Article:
## Section15.10Java Network Security Restrictions

One of the most attractive features of Java is that extensive effort has been made to make it a secure language. This is especially important for a language that makes it so easy to implement networking applications. After all, nobody wants to download a Java applet that proceeds to erase the hard disk. Such an applet might be written by a cyber terrorist, deliberately aiming to cause severe damage, or it might be written by a cyber doofus, who inadvertently writes code that does severe damage.

What are some of Java's techniques for guarding against either deliberate or inadvertent insecure code? One level of security is Java's bytecode verification process, which the Java Virtual Machine performs on any “untrusted” code that it receives. Java checks every class that it loads into memory to make sure it doesn't contain illegal or insecure code. Another line of defense is the so-called sandbox security model, which refers to the practice of restricting the kinds of things that certain programs can do. For example, the “sandbox” environment for Java applets restricts them from having any access whatsoever to the local file system.

Another restriction imposed on applets is to limit their networking capabilities. For example, a Java applet cannot create a network connection to any computer except the one from which its code was downloaded. Also, a Java applet cannot listen for, or accept, connections on privileged ports—those numbered 1024 or lower. Together, these two restrictions severely limit the kinds of client/server programs that can be built as applets.

Java sets aside certain locations as repositories for trusted code. For example, the Java class libraries would be placed in such a location, as would the directories where your Java programs are stored. Any class loaded from some other directory is considered untrusted. By this definition, applets downloaded over the Internet would be considered untrusted code.

In addition to the restrictions for applets, which apply to all untrusted code, Java defines a number of other limitations:

• Untrusted code cannot make use of certain system facilities, such as System.exit() and classes in the java.security package.

• Untrusted code cannot make use of certain AWT methods, such as methods that access the system clipboard. Another AWT restriction is that any window created by untrusted code must display a message informing the user that it is untrusted. You might have seen such messages on windows opened from applets.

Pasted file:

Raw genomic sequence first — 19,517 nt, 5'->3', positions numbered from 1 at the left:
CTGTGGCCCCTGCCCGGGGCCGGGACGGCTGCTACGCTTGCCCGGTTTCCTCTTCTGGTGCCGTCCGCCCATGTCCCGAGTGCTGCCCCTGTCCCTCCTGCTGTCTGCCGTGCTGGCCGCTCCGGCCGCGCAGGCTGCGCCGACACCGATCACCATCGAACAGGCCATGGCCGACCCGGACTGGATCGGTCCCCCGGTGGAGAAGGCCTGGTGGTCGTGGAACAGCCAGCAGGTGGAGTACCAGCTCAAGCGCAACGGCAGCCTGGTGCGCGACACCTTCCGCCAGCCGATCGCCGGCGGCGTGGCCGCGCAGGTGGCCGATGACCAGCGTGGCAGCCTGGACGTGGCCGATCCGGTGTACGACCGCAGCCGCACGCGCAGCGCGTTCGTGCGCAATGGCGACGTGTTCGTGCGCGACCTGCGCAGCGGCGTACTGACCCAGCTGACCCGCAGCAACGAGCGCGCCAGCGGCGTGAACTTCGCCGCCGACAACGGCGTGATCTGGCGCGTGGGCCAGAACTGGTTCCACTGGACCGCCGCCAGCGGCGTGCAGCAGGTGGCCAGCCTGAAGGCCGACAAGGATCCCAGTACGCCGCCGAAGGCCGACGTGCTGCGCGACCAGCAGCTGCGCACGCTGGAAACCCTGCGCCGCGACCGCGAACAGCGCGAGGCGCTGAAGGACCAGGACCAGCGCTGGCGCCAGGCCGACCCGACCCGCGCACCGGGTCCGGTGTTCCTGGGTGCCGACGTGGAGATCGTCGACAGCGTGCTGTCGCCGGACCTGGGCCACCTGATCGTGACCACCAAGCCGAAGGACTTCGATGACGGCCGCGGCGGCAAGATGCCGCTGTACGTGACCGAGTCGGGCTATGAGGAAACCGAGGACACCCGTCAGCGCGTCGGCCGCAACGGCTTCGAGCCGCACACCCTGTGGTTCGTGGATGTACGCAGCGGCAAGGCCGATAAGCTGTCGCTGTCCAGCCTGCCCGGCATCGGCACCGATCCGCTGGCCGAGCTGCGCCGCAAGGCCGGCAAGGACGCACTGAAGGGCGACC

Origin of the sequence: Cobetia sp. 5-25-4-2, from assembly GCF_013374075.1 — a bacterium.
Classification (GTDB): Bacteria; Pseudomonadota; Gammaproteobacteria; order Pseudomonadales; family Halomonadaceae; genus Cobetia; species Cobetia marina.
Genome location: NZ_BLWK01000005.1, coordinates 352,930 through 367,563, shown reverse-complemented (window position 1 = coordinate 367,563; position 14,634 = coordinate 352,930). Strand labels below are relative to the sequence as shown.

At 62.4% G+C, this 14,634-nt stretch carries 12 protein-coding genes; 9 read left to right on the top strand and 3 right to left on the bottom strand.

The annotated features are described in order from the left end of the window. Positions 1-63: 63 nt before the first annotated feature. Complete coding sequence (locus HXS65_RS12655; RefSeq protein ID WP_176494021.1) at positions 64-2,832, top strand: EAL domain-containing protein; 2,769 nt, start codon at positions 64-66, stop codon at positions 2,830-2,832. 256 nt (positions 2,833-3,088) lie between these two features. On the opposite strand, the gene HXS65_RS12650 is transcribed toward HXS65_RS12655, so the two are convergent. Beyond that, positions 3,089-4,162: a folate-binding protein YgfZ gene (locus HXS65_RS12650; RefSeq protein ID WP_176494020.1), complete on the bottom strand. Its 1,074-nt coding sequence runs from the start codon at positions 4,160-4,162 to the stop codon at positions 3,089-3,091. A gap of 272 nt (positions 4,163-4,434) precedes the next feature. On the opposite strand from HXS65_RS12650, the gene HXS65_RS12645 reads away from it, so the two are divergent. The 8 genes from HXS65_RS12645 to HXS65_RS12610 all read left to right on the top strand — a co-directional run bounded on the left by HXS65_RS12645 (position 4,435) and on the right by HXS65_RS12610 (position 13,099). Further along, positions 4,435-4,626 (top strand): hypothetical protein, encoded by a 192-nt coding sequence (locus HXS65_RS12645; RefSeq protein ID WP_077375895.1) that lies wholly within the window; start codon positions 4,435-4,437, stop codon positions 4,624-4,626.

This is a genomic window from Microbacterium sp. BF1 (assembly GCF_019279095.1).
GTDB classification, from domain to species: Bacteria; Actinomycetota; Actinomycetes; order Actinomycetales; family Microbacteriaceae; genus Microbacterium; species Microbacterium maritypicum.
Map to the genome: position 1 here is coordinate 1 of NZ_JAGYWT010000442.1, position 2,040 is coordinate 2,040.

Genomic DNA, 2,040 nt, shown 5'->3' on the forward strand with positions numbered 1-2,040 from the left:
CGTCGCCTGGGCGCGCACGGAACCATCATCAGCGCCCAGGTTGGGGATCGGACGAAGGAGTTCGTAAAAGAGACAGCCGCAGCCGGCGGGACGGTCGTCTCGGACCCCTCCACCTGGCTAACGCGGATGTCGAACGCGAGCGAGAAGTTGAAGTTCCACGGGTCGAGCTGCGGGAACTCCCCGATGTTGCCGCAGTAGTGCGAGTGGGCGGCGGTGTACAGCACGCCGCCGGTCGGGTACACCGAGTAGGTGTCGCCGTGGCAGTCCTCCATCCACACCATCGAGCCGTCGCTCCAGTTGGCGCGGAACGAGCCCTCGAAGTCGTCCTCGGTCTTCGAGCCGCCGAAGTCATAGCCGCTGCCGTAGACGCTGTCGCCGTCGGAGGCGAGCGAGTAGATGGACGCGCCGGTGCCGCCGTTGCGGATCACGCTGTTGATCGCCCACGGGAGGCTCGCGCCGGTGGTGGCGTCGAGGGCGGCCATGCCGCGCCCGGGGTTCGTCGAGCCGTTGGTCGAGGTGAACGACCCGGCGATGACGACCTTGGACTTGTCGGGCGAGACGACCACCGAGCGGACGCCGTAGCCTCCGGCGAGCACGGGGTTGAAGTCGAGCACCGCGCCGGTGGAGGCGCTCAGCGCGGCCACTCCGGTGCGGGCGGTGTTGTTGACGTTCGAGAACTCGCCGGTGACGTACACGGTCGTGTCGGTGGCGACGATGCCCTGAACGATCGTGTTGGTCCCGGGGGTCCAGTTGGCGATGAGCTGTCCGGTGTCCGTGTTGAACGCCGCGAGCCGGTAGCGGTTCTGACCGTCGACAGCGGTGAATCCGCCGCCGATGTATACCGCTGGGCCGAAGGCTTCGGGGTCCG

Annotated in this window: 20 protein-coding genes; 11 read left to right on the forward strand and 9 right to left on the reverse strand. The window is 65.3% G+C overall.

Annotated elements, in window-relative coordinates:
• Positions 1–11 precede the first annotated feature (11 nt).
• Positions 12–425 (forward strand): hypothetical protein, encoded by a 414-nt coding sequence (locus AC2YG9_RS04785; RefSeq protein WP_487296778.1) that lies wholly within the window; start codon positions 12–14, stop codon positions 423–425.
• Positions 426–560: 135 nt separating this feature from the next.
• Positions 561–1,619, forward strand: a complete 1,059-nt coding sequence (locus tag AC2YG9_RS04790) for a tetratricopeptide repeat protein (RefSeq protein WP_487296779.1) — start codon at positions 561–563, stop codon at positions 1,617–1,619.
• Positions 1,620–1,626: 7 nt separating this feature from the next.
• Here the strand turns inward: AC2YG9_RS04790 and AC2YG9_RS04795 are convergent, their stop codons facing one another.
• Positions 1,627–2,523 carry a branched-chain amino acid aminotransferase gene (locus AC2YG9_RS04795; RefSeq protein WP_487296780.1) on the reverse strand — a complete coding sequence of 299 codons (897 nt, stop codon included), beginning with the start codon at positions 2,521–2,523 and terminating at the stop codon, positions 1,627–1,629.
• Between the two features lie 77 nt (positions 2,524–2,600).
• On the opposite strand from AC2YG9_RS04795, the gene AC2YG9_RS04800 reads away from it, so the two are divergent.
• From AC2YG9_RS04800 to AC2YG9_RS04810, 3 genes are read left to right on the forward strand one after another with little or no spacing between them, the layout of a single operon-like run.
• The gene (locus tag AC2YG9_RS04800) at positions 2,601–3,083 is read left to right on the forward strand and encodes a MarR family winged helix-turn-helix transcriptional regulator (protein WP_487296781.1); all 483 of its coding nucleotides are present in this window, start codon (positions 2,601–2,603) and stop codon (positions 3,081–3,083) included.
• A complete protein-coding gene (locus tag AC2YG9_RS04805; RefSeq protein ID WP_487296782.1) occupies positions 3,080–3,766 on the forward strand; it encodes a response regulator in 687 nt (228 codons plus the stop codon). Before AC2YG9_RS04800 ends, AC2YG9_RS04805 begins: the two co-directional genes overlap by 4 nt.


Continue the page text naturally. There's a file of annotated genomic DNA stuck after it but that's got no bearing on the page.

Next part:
• Untrusted code is limited in the kinds of threads it can create.

Security enhancements introduced in JDK 1.2 are based on the concepts of “permission” and “policy.” Code is assigned “permissions” based on the security policy currently in effect. Each permission specifies the type of access allowed for a particular resource (such as “read” and “write” access to a specified file or directory, or “connect” access to a given host and port). The policy that controls permissions can be initialized from an external configurable policy file. Unless a permission is explicitly granted to code, it cannot access the resource that is guarded by that permission. These new enhancements offer a more fine-grained and extensible approach to security for both applets and applications.

As this brief overview illustrates, the Java Virtual Machine is designed with security as one of its primary issues. This doesn't guarantee 100 percent security, but it is a big improvement over some of the languages and systems that preceded Java. Moreover, security is an ongoing concern of the Java development process. Flaws in the existing security system are fixed very quickly. Advanced methods are constantly being developed and incorporated into the system. One such enhancement is the use of encryption to guarantee the integrity of classes transferred over the network.